Middle-Earth: Shadow of Mordor: ... or as I like to call it: Assassin's Earth: Shadow of Arkham. At first glance, this is just a mashup of the Assassin's Creed and Batman games, only while slaughtering Orcs in Mordor. Is that really what I want in a game (answer: yes, more than anything)? But I'm in agreement with all the critics that the Nemesis system really elevates this title to another level. Getting taunted by a captain who's already killed you twice before ("I killed you before sonny. That's called a precedent!") makes it all the sweeter when you finally decapitate him in the rematch.

Homeland, Season 4: No Brody is just as wonderful as I imagined it. Now we can focus on Carrie and her continued narcissism and lack of self-awareness. "You let the station-chief out of your site in Islamabad, without knowing where he was? Now stay here, I'm going to exit the car and wander the streets for awhile. No, I'm not going to tell you where I'm going."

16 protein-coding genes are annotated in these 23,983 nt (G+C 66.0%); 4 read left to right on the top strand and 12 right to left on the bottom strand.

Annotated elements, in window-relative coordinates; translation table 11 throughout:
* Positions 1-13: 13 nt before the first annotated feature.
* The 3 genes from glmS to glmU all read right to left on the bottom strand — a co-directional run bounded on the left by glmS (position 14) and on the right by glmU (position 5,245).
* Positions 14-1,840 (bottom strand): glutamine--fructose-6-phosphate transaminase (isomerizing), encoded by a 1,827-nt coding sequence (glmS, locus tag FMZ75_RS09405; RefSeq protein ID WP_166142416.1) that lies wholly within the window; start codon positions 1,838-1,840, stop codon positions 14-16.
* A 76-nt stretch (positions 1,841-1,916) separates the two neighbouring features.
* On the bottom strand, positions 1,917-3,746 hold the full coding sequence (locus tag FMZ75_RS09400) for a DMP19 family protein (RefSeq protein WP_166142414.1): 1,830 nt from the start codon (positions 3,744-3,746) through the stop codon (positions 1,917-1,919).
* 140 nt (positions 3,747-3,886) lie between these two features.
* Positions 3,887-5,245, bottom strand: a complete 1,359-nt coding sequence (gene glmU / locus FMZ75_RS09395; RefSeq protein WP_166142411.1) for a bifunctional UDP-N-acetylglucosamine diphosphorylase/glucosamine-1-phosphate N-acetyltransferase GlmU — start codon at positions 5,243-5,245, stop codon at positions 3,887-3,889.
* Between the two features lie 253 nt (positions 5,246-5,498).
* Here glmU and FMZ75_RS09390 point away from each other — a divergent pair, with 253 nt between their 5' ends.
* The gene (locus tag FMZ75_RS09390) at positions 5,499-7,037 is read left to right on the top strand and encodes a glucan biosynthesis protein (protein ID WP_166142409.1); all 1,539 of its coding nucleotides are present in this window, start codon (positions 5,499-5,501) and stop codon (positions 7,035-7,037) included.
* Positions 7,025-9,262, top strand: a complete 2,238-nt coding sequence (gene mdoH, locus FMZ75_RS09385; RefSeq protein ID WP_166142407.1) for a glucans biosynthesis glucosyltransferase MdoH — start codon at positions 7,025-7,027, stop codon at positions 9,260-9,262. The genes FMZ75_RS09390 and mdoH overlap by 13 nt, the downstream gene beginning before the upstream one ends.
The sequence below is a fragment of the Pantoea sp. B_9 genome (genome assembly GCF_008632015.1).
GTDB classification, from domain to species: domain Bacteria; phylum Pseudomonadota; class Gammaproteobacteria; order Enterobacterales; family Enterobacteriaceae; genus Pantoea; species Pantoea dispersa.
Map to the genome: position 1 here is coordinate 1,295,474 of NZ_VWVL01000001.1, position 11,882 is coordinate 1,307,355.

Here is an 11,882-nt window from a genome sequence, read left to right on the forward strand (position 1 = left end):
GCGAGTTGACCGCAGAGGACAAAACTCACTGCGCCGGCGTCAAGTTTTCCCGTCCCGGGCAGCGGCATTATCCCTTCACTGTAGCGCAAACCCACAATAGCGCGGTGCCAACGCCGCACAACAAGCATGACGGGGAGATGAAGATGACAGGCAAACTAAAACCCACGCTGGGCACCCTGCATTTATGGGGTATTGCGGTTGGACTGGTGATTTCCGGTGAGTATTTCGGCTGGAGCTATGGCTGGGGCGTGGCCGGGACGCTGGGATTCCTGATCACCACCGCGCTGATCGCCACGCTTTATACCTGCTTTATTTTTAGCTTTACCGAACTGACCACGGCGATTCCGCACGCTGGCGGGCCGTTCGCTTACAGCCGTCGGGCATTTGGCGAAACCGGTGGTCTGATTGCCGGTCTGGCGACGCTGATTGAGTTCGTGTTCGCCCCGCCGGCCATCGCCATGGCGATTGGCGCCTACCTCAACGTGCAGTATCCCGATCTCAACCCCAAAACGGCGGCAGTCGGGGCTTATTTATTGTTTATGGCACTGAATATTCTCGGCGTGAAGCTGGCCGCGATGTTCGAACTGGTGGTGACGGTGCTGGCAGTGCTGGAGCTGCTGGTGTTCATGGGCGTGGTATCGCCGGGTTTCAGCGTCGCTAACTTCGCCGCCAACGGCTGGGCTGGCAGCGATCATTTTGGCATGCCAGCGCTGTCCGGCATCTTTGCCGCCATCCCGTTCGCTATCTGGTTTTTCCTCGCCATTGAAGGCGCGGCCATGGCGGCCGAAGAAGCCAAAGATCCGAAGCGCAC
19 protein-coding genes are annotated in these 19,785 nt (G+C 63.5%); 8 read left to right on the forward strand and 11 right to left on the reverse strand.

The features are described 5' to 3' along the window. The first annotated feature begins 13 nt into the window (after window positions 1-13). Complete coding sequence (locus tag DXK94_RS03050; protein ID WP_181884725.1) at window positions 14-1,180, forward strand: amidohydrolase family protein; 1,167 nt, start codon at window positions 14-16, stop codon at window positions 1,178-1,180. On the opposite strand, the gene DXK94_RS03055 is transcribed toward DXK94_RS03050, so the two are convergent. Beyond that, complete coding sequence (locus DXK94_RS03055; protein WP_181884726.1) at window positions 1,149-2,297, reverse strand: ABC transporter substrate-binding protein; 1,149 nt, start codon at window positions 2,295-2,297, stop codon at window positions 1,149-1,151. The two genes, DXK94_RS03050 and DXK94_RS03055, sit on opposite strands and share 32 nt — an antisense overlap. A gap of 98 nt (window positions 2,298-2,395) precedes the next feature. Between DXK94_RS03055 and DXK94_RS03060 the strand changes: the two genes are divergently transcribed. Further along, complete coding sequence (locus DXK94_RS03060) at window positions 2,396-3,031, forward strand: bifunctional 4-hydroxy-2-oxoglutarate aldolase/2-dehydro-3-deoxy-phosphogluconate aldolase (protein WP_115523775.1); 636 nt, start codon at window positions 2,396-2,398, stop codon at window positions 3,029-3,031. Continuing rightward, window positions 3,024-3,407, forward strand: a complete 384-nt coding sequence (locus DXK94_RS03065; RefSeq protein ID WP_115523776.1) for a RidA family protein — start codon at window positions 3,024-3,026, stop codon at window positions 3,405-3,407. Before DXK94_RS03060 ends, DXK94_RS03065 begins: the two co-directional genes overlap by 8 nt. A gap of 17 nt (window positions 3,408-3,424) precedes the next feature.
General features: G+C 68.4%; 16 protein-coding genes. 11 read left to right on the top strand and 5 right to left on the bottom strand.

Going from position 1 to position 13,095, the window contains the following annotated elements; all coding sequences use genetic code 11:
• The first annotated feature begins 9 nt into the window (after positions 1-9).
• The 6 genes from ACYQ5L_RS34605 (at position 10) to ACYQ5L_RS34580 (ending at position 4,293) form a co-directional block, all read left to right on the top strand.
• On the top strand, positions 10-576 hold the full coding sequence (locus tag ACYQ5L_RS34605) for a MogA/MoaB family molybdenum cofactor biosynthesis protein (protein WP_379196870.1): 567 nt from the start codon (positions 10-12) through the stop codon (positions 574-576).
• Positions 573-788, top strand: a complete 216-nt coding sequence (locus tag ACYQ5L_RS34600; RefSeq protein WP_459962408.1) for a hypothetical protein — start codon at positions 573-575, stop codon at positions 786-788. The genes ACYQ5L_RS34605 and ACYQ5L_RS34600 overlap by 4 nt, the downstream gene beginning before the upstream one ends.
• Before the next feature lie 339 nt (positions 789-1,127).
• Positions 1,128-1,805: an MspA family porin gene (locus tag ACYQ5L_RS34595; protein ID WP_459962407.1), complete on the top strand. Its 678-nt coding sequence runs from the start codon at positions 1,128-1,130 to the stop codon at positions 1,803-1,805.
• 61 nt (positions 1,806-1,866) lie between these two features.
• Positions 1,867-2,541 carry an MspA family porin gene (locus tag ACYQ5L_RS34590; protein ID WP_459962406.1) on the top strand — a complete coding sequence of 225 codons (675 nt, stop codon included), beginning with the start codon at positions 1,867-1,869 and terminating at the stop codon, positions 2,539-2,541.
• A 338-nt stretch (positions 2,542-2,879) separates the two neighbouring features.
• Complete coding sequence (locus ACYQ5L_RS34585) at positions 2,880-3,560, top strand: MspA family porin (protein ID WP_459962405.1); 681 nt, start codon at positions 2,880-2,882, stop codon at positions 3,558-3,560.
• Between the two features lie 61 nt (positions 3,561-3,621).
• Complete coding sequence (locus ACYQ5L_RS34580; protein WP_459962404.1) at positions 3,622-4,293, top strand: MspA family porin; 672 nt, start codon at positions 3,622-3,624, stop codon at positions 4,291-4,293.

Brooklyn Nine-Nine, Season 2: Maybe a touch worse than the impeccable first season, which still makes it the best comedy on television. I may actually be in love with Stephanie Beatriz. Remember that time there was a whole subplot devoted to getting her to smile? She has a dazzling smile. Also, everyone else on the show is incredible too. Putting Boyle and Gina together was a deft way to get Boyle out of Diaz's romantic orbit, which was one of the few plot points starting to flag on me.

Gotham, Season 1: I'm really enjoying it so far. Jill is unconvinced. She thinks it's because I know more of the lore of the Batman universe, but I've never been a huge Batman fan (outside the aforementioned Arkham games). Still, I do know enough to recognize a lot of the characters (Gordon, the Penguin, the eventual Riddler). And that might help flesh out the universe, but I think underneath there is a solid (if standard-issue) gritty cop drama.

Sleepy Hollow, Season 2: Jill and I started off really enjoying the first season, but it progressively got duller and duller. Now we pretty much only watch it because it follows Gotham, and inertia is a tough foe to beat. Nothing so far in this season has really prompted us to resume paying close attention.